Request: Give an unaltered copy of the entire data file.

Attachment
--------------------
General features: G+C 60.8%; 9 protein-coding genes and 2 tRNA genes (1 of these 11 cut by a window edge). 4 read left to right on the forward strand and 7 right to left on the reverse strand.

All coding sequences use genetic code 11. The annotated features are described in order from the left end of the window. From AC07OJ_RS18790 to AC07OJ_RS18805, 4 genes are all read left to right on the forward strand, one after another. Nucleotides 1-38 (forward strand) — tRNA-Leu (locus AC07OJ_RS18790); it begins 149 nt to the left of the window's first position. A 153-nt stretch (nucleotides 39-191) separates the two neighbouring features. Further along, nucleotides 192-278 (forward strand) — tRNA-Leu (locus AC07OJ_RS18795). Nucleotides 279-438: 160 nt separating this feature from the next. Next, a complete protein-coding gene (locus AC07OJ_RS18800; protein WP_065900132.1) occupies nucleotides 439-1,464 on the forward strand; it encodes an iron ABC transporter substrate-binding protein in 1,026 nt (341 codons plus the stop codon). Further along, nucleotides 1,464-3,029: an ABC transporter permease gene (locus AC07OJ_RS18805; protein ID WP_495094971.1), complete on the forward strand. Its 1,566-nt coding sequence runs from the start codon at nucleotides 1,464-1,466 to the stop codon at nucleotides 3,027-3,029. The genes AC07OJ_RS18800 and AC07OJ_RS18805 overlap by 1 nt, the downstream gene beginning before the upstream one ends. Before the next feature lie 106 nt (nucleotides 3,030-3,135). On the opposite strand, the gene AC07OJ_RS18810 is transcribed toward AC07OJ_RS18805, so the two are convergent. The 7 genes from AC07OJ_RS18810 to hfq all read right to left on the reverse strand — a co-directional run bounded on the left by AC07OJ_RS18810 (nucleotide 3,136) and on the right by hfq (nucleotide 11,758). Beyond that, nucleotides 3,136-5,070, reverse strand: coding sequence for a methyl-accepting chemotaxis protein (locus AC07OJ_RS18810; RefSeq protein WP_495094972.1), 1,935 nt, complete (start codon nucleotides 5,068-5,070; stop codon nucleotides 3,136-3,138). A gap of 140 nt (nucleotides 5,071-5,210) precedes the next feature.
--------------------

General features: G+C 60.8%; 9 protein-coding genes and 2 tRNA genes (1 of these 11 cut by a window edge). 4 read left to right on the forward strand and 7 right to left on the reverse strand.

All coding sequences use genetic code 11. The annotated features are described in order from the left end of the window. From AC07OJ_RS18790 to AC07OJ_RS18805, 4 genes are all read left to right on the forward strand, one after another. Nucleotides 1-38 (forward strand) — tRNA-Leu (locus AC07OJ_RS18790); it begins 149 nt to the left of the window's first position. A 153-nt stretch (nucleotides 39-191) separates the two neighbouring features. Further along, nucleotides 192-278 (forward strand) — tRNA-Leu (locus AC07OJ_RS18795). Nucleotides 279-438: 160 nt separating this feature from the next. Next, a complete protein-coding gene (locus AC07OJ_RS18800; protein WP_065900132.1) occupies nucleotides 439-1,464 on the forward strand; it encodes an iron ABC transporter substrate-binding protein in 1,026 nt (341 codons plus the stop codon). Further along, nucleotides 1,464-3,029: an ABC transporter permease gene (locus AC07OJ_RS18805; protein ID WP_495094971.1), complete on the forward strand. Its 1,566-nt coding sequence runs from the start codon at nucleotides 1,464-1,466 to the stop codon at nucleotides 3,027-3,029. The genes AC07OJ_RS18800 and AC07OJ_RS18805 overlap by 1 nt, the downstream gene beginning before the upstream one ends. Before the next feature lie 106 nt (nucleotides 3,030-3,135). On the opposite strand, the gene AC07OJ_RS18810 is transcribed toward AC07OJ_RS18805, so the two are convergent. The 7 genes from AC07OJ_RS18810 to hfq all read right to left on the reverse strand — a co-directional run bounded on the left by AC07OJ_RS18810 (nucleotide 3,136) and on the right by hfq (nucleotide 11,758). Beyond that, nucleotides 3,136-5,070, reverse strand: coding sequence for a methyl-accepting chemotaxis protein (locus AC07OJ_RS18810; RefSeq protein WP_495094972.1), 1,935 nt, complete (start codon nucleotides 5,068-5,070; stop codon nucleotides 3,136-3,138). A gap of 140 nt (nucleotides 5,071-5,210) precedes the next feature.